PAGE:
A critical project I have taken on during the coronavirus quarantine is measuring and reporting on the impact of green bonds. A key traction of investments in green bonds is that they deliver positive environmental benefits that are measurable. Investors want to quantify how their green bond investments are contributing to their environmental objectives. Asset managers, pension funds and insurers also want to report the environmental benefits of their green bond investments to their end investors, plan participants and customers. The impact reporting exercise addresses exactly that. The million-dollar question I want to answer? What is the impact, the positive environmental and social outcomes, of $1 million investment in a portfolio tracking the Bloomberg Barclays MSCI Global Green Bond Index?

As I set off to engage with over 200 issuers as COVID-induced lockdown measures around the world are put in place, a parallel became clear. Tracking the impact of green bonds has many similarities to containing the coronavirus – they are both races to zero. In the case of the former, it’s the race to a zero-carbon economy. Leveraging the framework for best practices on containing the coronavirus as guide posts, I present here my key takeaways on the exercise of green bond impact reporting.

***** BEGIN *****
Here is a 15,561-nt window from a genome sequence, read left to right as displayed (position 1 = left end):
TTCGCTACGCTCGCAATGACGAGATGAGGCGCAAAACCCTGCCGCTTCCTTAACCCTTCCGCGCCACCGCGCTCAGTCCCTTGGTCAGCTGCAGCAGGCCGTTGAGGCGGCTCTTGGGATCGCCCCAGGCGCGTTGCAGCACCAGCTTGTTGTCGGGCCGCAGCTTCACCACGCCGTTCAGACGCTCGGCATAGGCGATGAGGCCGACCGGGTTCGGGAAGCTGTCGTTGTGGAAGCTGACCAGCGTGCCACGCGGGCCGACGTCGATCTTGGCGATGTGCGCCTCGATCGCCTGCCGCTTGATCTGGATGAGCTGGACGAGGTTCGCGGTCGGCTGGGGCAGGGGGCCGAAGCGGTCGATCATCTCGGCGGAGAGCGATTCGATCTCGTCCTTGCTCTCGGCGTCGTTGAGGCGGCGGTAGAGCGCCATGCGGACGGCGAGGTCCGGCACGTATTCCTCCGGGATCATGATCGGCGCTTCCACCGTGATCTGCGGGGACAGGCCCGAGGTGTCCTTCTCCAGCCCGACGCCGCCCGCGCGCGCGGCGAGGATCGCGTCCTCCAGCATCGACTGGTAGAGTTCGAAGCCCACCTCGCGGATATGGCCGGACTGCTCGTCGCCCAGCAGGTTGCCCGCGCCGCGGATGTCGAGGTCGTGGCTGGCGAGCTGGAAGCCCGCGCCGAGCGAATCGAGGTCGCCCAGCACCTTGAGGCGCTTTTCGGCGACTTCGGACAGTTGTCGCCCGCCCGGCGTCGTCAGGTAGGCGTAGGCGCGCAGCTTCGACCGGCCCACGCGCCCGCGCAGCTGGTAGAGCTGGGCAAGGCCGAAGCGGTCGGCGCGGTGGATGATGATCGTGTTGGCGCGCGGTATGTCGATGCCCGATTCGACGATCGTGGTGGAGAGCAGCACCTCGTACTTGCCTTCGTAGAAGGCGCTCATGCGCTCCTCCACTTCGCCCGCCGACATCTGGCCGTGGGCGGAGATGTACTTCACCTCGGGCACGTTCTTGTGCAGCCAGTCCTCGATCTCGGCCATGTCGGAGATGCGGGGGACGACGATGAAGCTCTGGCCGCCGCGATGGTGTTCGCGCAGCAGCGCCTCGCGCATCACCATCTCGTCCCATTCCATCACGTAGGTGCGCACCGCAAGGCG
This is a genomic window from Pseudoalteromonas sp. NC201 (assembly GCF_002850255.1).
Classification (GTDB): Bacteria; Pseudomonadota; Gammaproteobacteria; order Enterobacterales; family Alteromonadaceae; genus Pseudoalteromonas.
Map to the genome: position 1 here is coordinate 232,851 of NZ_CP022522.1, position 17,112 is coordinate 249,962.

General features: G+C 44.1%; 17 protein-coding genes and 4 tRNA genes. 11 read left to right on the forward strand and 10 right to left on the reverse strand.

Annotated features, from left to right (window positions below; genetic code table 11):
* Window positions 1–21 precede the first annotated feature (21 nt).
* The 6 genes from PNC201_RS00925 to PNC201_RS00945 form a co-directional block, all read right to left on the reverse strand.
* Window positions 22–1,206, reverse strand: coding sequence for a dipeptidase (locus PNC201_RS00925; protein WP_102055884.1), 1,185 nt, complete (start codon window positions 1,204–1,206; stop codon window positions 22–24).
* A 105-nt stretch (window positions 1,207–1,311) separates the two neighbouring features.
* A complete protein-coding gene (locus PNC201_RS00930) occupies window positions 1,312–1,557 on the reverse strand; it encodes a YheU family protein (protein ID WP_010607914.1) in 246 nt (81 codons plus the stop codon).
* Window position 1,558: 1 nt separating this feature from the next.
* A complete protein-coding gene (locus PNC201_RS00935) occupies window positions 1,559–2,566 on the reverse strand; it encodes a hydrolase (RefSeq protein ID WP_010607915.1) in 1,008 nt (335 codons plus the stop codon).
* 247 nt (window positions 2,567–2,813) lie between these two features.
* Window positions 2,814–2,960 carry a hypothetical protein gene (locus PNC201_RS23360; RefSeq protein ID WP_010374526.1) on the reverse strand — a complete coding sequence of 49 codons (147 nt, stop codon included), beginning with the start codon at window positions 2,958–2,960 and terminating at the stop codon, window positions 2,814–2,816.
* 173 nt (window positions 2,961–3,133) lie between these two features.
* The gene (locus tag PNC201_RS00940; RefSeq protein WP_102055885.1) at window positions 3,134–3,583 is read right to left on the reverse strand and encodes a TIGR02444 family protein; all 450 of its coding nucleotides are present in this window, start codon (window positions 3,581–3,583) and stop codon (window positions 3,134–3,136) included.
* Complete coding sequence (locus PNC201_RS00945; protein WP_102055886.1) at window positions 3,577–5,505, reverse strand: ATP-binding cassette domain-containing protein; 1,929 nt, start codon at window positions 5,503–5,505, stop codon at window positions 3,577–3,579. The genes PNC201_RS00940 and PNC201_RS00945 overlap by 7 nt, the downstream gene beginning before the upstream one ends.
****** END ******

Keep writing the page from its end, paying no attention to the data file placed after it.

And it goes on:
1. Containment and lockdown

Just as countries and cities have adopted virus containment measures with varying degrees of control, individual green bond issuers have also applied different measures to ‘lock down’ the impact of their projects.

Some have joined forces to figure this out. International finance institutions including the Nordic Investment Bank, Asian Development Bank, European Investment Bank, among others, signed onto a harmonized reporting framework for project-level greenhouse gas emission accounting. Nordic public sector issuers like Kommuninvest, SEK, Kommunalbanken and MuniFin carry out their impact analysis based on the recommendations of the Nordic Position Paper on Green Bond Impact Reporting (2020). This makes sense, as these groups of issuers share commonalities in the way they provide financing.

Investors also want to understand green bond impact figures at the portfolio level. To do so, the indicators need to be scalable and aggregable, issuer-agnostic. We locked down a list of 50 commonly tracked quantitative indicators. These are measures in absolute terms, like tonnes of waste treated/collected per year, tonnes of CO2 emissions reductions or avoided/year, annual renewable energy generation (in MWh), annual energy savings (in MWh), and the number of jobs created, to name a few.

We then do an annual impact reporting exercise for green bond issuers whose bonds we hold. In our attempt to align issuers’ reported impact figures to our set of commonly tracked indicators, we asked each of the issuers to complete a template based on their latest available impact and allocation data. Within hours, my inbox was flooded with responses.